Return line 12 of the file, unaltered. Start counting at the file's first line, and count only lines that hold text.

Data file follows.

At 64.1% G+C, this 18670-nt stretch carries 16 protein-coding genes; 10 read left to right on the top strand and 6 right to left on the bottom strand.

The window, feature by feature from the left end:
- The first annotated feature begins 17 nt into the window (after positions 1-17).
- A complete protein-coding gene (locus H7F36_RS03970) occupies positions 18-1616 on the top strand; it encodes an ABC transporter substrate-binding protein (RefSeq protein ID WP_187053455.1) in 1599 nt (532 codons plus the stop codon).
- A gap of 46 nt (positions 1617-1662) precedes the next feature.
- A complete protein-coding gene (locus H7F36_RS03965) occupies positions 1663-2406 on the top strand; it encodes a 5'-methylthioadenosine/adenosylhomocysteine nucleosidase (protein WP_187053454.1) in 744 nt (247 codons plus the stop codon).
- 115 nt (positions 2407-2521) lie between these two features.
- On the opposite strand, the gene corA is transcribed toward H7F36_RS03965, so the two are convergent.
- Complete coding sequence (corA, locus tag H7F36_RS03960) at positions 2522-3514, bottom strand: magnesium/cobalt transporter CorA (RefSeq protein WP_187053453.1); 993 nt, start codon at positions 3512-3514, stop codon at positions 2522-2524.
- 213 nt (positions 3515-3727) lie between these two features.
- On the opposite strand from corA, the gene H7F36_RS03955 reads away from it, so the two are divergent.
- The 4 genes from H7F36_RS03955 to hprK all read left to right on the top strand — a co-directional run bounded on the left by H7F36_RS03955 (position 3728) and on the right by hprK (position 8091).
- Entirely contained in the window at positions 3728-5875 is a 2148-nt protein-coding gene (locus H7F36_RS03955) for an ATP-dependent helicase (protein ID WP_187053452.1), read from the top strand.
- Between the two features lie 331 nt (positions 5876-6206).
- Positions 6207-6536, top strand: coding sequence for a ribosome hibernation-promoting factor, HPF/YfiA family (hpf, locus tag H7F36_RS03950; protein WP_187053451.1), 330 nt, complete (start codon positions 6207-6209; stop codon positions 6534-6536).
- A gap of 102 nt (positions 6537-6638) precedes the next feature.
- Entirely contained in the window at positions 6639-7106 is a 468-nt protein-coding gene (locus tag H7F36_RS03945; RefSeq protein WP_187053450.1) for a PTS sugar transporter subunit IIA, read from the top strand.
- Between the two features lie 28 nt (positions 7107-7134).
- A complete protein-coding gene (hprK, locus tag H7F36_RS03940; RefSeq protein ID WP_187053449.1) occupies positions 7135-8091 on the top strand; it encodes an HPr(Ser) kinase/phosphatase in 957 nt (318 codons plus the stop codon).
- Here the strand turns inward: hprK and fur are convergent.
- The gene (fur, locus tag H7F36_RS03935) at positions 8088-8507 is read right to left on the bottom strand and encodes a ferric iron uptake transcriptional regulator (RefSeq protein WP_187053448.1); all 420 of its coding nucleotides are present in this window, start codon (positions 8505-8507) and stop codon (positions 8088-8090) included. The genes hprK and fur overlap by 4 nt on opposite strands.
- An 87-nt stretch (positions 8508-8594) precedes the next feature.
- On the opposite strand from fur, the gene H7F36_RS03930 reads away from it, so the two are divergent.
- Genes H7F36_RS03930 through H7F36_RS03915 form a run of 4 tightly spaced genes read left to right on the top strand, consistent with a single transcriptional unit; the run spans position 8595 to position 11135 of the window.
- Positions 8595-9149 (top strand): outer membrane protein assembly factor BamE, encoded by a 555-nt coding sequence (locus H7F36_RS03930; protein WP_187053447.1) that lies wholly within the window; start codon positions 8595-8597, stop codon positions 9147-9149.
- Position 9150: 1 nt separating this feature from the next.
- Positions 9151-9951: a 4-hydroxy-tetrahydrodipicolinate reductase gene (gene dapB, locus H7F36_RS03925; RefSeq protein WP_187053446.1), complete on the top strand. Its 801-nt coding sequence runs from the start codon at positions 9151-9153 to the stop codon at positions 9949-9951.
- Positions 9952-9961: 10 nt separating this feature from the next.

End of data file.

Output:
- The 4 genes from H7F36_RS03955 to hprK all read left to right on the top strand — a co-directional run bounded on the left by H7F36_RS03955 (position 3728) and on the right by hprK (position 8091).